Eat fish and make your kids brainy
Eating fish during pregnancy can actually make your kid bright and better behaved, says a studyindia Updated:
An apple a day may keep the doctor away, but for women who want their babies to be brighter and better behaved, it seems that eating fish during their pregnancy can do the trick.
The study was carried out by researchers from Bristol University, UK, who noted that pregnant women who eat fish and seafood three times a week have brighter and better behaved children.
Based on their study, the researchers are now advising women to that they should eat at least 350g of fish and seafood a week.
The findings are in contrast to the Food Standards Agency, which has advised expectant mothers to eat no more than two portions of oily fish a week, following concerns about mercury content and over pollutants in oily fish.
However, lead researcher Professor Jean Golding from Bristol University said that oily fish is important for a child’s development.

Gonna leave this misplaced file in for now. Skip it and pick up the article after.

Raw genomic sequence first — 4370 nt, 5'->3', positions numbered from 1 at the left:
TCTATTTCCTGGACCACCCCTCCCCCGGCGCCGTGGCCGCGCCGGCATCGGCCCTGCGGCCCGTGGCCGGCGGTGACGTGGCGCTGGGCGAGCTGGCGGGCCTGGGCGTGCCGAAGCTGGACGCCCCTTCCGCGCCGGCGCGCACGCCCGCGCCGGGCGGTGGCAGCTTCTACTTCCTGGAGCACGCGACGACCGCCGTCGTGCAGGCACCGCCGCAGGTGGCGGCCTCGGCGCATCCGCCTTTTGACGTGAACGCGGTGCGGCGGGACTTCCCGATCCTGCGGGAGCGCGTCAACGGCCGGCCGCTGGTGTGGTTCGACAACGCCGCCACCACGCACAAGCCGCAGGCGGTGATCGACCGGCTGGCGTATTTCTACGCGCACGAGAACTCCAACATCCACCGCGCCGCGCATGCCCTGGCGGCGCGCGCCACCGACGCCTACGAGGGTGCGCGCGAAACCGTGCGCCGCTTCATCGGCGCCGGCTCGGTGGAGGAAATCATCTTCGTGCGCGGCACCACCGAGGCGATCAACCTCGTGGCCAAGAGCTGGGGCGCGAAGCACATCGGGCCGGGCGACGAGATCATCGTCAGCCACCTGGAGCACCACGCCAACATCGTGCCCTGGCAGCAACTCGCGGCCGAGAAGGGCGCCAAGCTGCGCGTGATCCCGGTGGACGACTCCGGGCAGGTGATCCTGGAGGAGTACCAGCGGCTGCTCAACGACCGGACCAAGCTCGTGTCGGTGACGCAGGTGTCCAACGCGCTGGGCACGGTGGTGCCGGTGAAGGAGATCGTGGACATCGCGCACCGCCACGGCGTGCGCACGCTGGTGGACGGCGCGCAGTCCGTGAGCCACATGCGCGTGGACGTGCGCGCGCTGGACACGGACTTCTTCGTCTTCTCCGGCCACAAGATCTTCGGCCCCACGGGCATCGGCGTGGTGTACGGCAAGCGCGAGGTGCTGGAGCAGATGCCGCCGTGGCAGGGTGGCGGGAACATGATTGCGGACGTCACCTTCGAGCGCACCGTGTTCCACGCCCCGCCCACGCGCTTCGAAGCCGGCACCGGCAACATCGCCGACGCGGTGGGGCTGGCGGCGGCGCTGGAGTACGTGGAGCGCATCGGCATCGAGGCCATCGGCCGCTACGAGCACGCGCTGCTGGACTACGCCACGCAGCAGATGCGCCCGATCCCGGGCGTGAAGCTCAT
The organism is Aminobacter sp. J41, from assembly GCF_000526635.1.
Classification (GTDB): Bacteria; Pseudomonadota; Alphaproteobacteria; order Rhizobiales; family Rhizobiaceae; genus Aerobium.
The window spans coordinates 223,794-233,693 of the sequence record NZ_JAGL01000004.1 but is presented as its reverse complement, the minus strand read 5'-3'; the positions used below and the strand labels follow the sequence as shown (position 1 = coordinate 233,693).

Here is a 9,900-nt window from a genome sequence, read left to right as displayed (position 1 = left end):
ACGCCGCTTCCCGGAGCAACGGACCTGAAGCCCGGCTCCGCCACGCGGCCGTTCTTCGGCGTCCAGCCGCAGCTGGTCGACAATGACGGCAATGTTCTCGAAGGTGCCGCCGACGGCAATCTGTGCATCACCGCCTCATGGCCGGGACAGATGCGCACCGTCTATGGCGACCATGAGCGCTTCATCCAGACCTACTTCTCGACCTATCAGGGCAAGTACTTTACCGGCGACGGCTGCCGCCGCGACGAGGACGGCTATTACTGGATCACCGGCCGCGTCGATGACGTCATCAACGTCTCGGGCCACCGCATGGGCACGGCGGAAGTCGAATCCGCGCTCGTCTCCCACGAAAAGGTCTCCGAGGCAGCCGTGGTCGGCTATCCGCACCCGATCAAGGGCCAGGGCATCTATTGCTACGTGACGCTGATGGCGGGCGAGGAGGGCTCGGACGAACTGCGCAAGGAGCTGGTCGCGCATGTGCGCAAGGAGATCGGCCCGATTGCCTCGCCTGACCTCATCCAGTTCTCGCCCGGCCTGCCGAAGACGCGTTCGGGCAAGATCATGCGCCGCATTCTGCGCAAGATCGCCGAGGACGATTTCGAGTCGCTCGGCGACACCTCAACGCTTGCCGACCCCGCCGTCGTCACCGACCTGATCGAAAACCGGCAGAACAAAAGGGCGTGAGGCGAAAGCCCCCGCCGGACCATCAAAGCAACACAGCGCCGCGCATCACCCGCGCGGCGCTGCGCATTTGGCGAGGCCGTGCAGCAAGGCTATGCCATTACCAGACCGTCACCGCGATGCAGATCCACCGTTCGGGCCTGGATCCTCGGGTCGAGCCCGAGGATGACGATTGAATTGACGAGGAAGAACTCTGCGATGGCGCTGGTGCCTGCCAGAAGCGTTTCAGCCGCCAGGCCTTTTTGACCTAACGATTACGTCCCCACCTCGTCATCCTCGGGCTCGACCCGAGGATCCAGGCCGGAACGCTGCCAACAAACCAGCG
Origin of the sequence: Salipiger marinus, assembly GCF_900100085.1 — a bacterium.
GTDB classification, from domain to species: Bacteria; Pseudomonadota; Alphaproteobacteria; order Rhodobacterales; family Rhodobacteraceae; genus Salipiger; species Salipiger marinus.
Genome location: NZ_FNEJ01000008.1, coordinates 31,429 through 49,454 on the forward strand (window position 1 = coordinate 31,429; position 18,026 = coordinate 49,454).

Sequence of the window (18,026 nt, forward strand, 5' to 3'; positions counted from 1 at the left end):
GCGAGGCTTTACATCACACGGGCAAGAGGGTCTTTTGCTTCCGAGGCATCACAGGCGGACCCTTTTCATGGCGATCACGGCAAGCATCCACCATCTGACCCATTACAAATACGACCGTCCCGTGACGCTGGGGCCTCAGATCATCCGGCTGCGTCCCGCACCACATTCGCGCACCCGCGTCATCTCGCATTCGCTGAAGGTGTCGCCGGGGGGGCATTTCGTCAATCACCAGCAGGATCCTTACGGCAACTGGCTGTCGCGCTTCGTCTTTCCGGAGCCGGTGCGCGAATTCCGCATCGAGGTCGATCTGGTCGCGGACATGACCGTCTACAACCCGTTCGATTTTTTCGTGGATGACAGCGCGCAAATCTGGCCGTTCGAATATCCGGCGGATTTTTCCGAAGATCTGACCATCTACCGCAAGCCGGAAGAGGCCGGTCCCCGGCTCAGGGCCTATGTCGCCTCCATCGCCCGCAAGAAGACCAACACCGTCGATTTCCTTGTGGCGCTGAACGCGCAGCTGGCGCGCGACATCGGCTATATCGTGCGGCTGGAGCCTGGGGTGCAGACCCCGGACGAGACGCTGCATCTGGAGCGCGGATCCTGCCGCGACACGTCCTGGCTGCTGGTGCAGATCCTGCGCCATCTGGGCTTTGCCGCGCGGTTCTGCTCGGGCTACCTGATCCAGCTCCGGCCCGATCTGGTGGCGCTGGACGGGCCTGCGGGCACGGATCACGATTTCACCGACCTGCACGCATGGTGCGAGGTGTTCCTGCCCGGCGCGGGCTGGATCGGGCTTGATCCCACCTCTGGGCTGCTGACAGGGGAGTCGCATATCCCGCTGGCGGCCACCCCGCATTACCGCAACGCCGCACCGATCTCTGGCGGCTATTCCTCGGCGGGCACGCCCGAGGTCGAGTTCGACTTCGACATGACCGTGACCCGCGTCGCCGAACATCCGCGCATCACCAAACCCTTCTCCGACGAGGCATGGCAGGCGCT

“Eating fish, particularly oily fish, is important for a child's development in the womb but the message has been overshadowed by warnings about possible risks. However, there is no evidence that small amounts of mercury have an adverse effect on the brain,” the Daily Mail quoted Prof Golding, as telling The Lancet.
As a part of the study, the boffins compared the compared the amount of fish eaten by pregnant mothers with the development and behaviour of their offspring up to age eight in around 9,000 families.
They found that women who ate more than 350g of seafood a week had children who were more advanced in development tests measuring motor, communication and social skills, were better behaved, and had better verbal IQ scores.
The researchers also noted that kids whose mums ate little or no fish were 28 per cent more likely to have poor communication skills at 18 months and 35 per cent more likely to have poor coordination as toddlers.
The risk of bad behaviour and low verbal IQ at the age of eight was almost 50 per cent higher in such kids.
The study is published in The Lancet.